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Santa Cruz Special Education Law for Parents Blog

Spotlighting excellence, commitment in the special education realm

We imagine that many readers of our California special education blog at Steven A. Greenburg in Santa Cruz had one or more teachers that they remember with fondness and deep gratitude. A former student’s feelings of thankfulness for quality teaching often endure for decades and even a lifetime.

It is likely that Erin Castillo will be regarded that way in future years by students whose lives she is positively affecting right now. It seems altogether appropriate to spotlight such a quality instructor in the near wake of last week’s national Teacher Appreciation Week.

CA grant will promote special ed “train the trainer” agenda

San Diego State Assistant Professor Jessica Suhrheinrich refers to a “misconception” she views as being apparent in the realm of special education. Namely, that is the widely held view that a skilled teacher can forge optimal classroom outcomes after receiving and subsequently applying “some initial training.”

That training is both coveted and valuable, but the “initial” tag denotes its limitations. Gifted teachers often do take circumscribed new learning and apply it in wondrous ways for their students, but newly imparted knowledge without additional and ongoing support will logically have only marginal utility.

What are some primary consideration re IEP due process hearings?

State and federal laws mandate that American children with learning and other disabilities have a right to a meaningful education. That is as it should be, of course, and pro-child/pro-parent special education attorneys often deem it their privileged life’s work to fully promote that crucially important interest.

Centrally important in the special education sphere in California and nationally is the so-called Individualized Education Plan that is developed between parents and relevant officials. An IEP is an action plan that sets forth the type and parameters of services and related accommodations that a student needs in a given case.

CA would-be law seeks tighter controls over nonpublic schools

Readers of our Santa Cruz special education blog at Steven A. Greenburg might reasonably believe that California officials can instantly shut down a nonpublic school when it has unquestionably compromised a child’s safety or health.

As sensible as it sounds, though, it is not the prerogative presently of state authorities.

How key is inclusion for special education students?

As they say, “the proof is in the pudding.”

At one time (and tragically so), it was widely believed that children with special learning needs of any type were best served by being isolated from other students and generally kept apart from the wider learning community.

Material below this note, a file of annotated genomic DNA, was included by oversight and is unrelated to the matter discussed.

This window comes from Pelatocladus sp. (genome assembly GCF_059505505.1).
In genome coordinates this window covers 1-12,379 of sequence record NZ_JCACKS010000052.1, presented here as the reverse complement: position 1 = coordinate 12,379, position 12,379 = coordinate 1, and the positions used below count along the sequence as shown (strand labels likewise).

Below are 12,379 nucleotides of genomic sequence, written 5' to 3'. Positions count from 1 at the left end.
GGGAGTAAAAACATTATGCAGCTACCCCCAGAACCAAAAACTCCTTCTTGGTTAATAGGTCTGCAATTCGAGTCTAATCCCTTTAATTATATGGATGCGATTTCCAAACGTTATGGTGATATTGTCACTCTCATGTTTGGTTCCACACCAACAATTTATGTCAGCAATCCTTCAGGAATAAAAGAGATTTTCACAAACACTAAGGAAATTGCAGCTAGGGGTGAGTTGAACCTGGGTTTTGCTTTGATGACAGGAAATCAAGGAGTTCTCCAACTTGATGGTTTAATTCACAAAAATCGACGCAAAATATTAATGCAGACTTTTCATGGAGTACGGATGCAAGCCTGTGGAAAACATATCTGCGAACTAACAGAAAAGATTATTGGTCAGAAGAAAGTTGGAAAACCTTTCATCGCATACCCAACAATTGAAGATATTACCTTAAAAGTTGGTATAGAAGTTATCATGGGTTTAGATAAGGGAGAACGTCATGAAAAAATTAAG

For parents wondering about their child’s special education rights

Do you ever wonder as a California parent if your child is being shortchanged by curtailed educational prospects? Do you perhaps think that learning opportunities routinely afforded others are not as readily available to your son or daughter owing to a disability or singular challenge?

Rest assured, no law sanctions such an outcome for California students participating in special education programs. In fact, bedrock protections have long existed to safeguard every child’s legal entitlements. We expressly note in a recent blog post at the proven education law firm of Steven A. Greenburg in Santa Cruz a key point that should make parents of children with special needs feel empowered.

Would you want a camera in your child's classroom?

Every parent wants to know that their child is safe at school. They want to feel like there are teachers, administrators and other staff members looking out for their children and working to ensure the environment is free from dangerous conditions and people.

Sadly, there are children who get hurt at school; they suffer physical or emotional injuries at the hands of other students, teachers and others. When these troubling incidents occur, parents often wonder if something could have been done to keep their child safe. One increasingly common suggestion is to place cameras inside classrooms.

How special education enrollment is changing in California

Assistance for special education students has never been more prevalent in the California education system. And awareness for the needs of these students has never been greater. That said, there is still a long way to go in terms of getting critical services and academic resources to the students that deserve them.

Unfortunately, it may not be getting any easier. According to a recent report, enrollment for special education students has surged over the last 10 years in California. Enrollment for students with autism alone have spiked 18 percent in the last two years. Though there is still some debate over why this is happening, it could have a dramatic effect on students.

Making the second half of the school year better for your child

Students across California are returning to school after the winter break, whether they feel ready or not. Unfortunately, some students may be dreading this return, particularly if they had a difficult first half of the year.

If your child is among those who struggled, then there are ways you can help them improve their experience in the second half of the year.

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